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Acquired via BookCrossing 24 Mar 2006 – on a BookRing

I was very glad of the opportunity to read this one via BookCrossing. As I said, I was getting a little stale with Trigiani. It was actually Queen of the Big Time that wearied me a bit, not Lucia Lucia. Anyway, I didn’t care hugely for this book or the characters. B didn’t strike me as very believable, and I got annoyed with the constant insistance that he was straight… I just didn’t engage much with this, and when I did, the abundance of descriptive detail, while showing off her research, made me feel a bit queasy, as it was so unremitting.

I hasten to add that I am grateful for being added to this ring and being able to read the book without committing to it living on my shelves!!

RICHMAL CROMPTON – Family Roundabout (Persephone)

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25 Dec 2005 – Christmas present from Matt

A grown-up novel in Persephone form from the Just William writer. An excellent saga of two interwoven families – a proper Sunday Afternoon novel. No sex or violence and not much modernity, just a gentle satire on pretensions, an examination of different modes of mothering, and a blooming good, absorbing read.

Yay for Persephone – go here

THALASSI ALI – A Beggar at the Gate

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25 December 2005 – Christmas present from Ali

Another wonderful installment in this fantastic series. The last one doesn’t come out till Christmas and I can’t wait. The characters are older, maybe wiser, and we follow events across the Punjab, with spectacle, danger and tears. Wonderful portrayals of the women of the different families.

ALAN BENNETT – Untold Stories

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Dec 26 2005 – Christmas present from Matt’s folks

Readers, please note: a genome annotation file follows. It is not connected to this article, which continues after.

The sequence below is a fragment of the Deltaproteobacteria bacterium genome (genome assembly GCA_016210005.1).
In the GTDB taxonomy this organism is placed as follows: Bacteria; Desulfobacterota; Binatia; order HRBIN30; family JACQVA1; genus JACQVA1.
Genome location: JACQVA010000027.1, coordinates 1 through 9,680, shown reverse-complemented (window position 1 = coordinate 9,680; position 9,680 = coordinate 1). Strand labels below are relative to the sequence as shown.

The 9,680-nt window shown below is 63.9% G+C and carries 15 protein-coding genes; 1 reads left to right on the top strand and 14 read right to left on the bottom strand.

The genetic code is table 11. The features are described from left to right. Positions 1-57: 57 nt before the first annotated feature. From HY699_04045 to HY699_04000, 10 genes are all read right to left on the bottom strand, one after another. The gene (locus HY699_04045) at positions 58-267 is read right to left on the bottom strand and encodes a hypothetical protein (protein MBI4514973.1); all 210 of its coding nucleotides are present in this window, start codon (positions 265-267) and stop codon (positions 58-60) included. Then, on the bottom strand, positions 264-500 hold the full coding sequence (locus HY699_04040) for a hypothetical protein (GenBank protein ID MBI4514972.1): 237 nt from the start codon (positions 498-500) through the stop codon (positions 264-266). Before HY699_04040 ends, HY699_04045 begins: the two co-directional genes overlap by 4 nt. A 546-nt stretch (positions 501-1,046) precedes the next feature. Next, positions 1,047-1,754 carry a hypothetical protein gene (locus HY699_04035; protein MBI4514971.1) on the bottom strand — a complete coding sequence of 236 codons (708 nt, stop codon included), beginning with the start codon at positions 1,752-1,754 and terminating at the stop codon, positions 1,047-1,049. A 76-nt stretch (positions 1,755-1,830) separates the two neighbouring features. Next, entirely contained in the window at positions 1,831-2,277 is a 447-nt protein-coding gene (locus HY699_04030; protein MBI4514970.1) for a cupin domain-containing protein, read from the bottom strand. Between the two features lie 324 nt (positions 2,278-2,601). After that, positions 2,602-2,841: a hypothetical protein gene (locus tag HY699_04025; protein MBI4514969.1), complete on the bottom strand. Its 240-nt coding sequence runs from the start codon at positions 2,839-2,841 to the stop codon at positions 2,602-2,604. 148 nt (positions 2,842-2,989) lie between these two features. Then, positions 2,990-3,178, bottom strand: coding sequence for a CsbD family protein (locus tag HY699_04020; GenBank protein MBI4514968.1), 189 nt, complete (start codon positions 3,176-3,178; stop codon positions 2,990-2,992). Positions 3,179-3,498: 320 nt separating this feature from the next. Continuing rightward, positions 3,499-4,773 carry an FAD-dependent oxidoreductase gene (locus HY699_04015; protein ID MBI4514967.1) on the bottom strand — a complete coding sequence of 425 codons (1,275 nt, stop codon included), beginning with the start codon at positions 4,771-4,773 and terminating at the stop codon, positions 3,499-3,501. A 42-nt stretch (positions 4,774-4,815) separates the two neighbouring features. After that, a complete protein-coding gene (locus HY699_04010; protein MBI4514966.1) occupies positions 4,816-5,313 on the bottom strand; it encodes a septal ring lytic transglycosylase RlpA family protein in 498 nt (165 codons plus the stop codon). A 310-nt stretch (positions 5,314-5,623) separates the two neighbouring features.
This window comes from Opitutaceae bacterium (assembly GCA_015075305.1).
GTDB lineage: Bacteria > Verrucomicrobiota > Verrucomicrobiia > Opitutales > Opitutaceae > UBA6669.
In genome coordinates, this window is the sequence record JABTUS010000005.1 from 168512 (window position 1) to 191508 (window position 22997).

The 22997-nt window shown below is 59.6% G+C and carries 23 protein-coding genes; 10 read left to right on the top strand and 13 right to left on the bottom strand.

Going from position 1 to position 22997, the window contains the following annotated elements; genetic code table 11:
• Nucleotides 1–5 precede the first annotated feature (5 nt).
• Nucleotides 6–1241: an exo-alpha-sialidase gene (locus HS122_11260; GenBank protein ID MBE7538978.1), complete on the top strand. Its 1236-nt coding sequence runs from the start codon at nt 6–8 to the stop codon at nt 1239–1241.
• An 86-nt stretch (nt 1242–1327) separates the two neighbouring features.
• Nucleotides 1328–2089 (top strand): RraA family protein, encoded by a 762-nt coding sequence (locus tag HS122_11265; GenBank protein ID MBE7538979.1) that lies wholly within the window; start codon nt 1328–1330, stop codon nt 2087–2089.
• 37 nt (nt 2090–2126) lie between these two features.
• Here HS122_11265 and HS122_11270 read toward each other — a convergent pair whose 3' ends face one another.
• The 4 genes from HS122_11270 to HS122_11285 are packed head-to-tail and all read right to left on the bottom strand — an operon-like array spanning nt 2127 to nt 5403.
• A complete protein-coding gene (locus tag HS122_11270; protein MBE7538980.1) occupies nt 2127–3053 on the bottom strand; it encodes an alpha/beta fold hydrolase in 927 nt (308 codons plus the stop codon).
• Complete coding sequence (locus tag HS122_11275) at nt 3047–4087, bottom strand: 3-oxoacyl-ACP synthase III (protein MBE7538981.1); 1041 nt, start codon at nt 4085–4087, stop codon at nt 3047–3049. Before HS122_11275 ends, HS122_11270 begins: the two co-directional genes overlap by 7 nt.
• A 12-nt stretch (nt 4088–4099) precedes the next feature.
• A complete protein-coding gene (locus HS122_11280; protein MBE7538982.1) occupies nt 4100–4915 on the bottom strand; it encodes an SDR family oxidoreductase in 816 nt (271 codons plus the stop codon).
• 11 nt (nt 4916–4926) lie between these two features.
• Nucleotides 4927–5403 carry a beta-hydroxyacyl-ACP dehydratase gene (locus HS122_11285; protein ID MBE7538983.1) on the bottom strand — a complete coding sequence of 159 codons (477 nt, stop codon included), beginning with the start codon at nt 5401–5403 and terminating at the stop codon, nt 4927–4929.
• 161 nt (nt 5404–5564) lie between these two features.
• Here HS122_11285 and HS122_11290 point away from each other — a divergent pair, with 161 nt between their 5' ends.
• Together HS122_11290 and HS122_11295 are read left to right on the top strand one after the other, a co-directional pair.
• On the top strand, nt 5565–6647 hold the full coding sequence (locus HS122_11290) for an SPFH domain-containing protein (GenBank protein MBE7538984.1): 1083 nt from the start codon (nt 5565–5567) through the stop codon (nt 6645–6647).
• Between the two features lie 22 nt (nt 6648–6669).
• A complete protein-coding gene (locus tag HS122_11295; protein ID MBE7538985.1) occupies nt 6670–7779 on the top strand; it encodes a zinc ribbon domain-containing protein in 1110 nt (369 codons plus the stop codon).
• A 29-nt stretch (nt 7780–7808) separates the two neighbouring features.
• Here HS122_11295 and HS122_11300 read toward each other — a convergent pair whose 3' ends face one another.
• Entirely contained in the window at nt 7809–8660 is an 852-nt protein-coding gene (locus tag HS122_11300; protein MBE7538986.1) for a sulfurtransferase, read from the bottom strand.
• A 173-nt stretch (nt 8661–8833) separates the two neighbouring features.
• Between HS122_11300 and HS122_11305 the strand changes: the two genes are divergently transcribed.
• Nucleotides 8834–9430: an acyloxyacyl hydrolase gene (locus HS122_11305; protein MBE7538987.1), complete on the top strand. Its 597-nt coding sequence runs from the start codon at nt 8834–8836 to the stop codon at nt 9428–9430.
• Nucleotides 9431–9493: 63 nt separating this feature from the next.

This was excellent, a real treat. I saved it up and read it in little bits, although I had to devour the diaries in the end! A lot more open than his other books – he didn’t expect to live to see it published so said he was more honest than he has been. Some of the detail a little queasy, but pretty well all lovely, and, especially as we saw the South Bank Show on him a bit ago, with extracts from this, I could hear it all in his voice!

THALASSA ALI – A Singular Hostage

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25 December 2005 – Christmas present from Ali / Heaven-Ali

This was wonderful – so great to discover a new author. Set at the beginning of the British Afghanistan campaign of 1838, Mariana the young translator gets embroiled in various plots revolving around the disappearance of the son of one of the Maharajah of Punjab’s courtiers. Romantic without being icky, and full of information about the mysterious Sufi, the mystical arm of Islam, this is a fascinating page-turner, which leaves you longing for more.

Luckily, Ali gave me the next book in the trilogy for Christmas, too!

JULIA ALVAREZ – How the Garcia Girls Lost Their Accents

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Acquired via BookCrossing 14 March 2005 – BookRing